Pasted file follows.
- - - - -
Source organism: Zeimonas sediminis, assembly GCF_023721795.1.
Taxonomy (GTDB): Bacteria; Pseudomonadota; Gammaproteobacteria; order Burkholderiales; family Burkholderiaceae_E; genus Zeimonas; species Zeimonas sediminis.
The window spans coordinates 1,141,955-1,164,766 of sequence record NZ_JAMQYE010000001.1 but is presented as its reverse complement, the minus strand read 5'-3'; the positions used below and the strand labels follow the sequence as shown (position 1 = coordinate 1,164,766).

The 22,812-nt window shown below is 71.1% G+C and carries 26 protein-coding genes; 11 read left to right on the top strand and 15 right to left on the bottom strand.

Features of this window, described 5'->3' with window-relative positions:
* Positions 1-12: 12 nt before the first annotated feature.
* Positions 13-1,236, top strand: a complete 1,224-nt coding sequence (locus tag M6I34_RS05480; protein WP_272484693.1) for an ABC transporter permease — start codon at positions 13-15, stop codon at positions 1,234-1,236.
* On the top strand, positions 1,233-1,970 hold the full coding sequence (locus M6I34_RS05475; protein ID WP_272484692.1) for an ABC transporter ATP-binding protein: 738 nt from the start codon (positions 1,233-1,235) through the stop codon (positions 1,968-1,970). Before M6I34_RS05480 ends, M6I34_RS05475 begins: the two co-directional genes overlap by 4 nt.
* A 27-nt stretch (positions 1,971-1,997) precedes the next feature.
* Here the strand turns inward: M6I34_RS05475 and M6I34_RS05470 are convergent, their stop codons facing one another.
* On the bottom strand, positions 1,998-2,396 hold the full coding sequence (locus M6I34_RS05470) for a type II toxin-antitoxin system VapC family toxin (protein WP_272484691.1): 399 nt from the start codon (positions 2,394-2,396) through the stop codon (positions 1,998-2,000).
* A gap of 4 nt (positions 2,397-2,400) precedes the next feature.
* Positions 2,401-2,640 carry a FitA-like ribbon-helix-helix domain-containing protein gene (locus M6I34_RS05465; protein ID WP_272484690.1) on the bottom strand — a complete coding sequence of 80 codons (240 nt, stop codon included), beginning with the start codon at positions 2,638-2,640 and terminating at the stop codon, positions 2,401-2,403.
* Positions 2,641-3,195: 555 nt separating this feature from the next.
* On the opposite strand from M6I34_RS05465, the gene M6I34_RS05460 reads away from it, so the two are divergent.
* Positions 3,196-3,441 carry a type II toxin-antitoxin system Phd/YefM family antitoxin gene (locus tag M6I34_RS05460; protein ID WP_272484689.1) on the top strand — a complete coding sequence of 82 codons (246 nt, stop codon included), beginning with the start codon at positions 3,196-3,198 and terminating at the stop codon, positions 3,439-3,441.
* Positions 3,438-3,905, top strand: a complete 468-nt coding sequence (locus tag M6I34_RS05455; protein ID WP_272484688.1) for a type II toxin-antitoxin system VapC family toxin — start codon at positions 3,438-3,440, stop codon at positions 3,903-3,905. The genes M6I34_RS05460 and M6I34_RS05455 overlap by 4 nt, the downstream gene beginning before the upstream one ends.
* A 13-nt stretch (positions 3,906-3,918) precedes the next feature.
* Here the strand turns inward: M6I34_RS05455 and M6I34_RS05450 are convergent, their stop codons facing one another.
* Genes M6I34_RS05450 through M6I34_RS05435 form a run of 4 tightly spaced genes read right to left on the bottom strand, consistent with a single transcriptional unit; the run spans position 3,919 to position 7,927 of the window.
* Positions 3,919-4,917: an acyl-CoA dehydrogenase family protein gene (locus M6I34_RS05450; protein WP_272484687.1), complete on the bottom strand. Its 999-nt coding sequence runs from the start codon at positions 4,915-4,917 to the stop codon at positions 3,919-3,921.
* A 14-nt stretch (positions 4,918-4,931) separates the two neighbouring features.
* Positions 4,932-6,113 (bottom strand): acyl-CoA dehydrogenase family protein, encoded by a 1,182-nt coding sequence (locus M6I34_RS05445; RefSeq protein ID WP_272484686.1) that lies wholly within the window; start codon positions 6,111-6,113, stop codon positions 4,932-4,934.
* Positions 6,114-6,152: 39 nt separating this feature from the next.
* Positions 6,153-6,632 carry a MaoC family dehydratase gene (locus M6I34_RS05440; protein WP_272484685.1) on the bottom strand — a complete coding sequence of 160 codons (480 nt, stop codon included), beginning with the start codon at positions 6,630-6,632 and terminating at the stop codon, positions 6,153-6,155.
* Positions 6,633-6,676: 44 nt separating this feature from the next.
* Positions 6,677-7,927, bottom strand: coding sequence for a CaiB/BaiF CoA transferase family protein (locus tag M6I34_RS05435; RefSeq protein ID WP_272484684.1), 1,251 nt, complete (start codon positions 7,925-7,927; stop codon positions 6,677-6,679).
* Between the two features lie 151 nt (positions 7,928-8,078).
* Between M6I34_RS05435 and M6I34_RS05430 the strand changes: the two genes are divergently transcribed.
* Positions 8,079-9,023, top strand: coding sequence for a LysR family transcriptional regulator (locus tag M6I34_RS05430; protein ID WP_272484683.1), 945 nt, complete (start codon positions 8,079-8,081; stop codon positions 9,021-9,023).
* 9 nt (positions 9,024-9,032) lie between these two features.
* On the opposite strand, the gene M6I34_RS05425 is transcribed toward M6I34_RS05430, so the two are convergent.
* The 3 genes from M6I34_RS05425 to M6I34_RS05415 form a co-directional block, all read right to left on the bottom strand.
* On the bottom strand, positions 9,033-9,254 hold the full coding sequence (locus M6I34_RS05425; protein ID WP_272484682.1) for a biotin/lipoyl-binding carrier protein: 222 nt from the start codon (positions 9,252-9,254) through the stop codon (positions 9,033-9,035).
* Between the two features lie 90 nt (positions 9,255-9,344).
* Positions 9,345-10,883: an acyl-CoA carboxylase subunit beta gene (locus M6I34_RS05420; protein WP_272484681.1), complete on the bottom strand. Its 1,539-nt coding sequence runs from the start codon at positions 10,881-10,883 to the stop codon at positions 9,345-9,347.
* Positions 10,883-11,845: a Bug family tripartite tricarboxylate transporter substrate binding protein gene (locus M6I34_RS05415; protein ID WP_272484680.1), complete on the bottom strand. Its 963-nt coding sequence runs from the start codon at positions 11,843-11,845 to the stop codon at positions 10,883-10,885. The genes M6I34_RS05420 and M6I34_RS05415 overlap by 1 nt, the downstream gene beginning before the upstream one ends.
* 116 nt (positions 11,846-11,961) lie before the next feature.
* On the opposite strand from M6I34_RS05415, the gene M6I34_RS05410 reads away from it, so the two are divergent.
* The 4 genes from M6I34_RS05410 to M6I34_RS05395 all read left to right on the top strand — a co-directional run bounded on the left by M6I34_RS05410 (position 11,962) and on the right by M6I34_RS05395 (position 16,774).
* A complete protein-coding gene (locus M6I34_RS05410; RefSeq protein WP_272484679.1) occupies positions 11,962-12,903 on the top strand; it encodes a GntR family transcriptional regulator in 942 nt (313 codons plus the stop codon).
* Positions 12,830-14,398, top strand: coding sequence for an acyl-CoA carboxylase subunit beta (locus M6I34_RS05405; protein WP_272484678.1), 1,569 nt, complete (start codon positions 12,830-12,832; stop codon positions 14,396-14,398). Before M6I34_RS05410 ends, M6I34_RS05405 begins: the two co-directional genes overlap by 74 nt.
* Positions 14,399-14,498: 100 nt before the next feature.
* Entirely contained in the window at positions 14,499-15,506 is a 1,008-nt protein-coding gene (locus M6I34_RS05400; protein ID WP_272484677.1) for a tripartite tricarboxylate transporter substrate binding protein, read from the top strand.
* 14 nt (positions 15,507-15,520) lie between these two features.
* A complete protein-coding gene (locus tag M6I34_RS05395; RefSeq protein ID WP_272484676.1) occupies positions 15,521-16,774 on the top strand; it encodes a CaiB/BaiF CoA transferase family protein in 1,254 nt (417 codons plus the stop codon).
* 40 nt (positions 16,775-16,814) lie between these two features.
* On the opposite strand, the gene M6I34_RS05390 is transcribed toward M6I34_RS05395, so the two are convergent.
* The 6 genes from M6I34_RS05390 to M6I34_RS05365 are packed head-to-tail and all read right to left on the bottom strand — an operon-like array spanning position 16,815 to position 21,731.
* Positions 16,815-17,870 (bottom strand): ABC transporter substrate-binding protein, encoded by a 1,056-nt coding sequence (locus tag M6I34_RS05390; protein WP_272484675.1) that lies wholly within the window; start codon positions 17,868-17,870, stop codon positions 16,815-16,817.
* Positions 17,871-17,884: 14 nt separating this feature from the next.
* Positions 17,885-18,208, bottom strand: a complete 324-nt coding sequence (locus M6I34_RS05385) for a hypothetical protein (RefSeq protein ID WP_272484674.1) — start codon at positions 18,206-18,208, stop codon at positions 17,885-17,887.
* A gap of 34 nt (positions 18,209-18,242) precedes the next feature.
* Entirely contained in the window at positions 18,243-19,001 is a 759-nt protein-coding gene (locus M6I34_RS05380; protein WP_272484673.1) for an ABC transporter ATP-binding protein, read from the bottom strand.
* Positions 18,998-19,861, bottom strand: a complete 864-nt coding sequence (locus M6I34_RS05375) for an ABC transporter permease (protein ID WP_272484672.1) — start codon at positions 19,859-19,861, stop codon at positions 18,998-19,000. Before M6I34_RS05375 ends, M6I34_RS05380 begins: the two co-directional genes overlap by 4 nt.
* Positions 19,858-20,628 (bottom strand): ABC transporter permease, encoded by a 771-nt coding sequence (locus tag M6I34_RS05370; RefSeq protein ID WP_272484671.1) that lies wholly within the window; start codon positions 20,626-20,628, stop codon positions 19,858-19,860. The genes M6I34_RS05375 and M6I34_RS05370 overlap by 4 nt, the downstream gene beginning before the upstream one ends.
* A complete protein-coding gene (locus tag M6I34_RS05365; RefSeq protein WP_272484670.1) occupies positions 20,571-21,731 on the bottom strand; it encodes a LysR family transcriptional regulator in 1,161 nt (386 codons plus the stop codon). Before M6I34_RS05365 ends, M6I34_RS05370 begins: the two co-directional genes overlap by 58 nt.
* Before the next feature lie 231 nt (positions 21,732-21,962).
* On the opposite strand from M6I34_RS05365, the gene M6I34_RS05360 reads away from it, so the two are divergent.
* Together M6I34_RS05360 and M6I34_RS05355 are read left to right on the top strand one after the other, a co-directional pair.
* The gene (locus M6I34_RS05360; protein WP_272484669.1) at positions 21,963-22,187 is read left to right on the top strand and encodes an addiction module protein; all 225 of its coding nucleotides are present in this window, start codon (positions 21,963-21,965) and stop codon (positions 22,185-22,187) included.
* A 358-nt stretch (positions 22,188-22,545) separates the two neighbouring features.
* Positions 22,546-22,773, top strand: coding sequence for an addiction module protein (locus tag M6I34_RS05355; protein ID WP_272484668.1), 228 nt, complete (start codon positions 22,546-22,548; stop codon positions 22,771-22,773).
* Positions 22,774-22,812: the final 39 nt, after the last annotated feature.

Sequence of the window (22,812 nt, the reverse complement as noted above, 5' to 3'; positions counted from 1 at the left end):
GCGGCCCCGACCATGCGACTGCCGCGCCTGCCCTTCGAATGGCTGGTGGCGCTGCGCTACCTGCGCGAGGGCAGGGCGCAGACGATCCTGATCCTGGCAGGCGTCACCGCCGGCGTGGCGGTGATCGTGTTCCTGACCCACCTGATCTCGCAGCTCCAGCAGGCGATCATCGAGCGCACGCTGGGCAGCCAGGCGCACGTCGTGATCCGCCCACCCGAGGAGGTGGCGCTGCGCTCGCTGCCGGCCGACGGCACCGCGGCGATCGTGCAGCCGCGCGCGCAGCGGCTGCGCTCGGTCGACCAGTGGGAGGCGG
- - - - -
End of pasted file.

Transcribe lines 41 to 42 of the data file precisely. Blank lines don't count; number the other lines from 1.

* A complete protein-coding gene (locus M6I34_RS05410; RefSeq protein WP_272484679.1) occupies positions 11,962-12,903 on the top strand; it encodes a GntR family transcriptional regulator in 942 nt (313 codons plus the stop codon).
* Positions 12,830-14,398, top strand: coding sequence for an acyl-CoA carboxylase subunit beta (locus M6I34_RS05405; protein WP_272484678.1), 1,569 nt, complete (start codon positions 12,830-12,832; stop codon positions 14,396-14,398). Before M6I34_RS05410 ends, M6I34_RS05405 begins: the two co-directional genes overlap by 74 nt.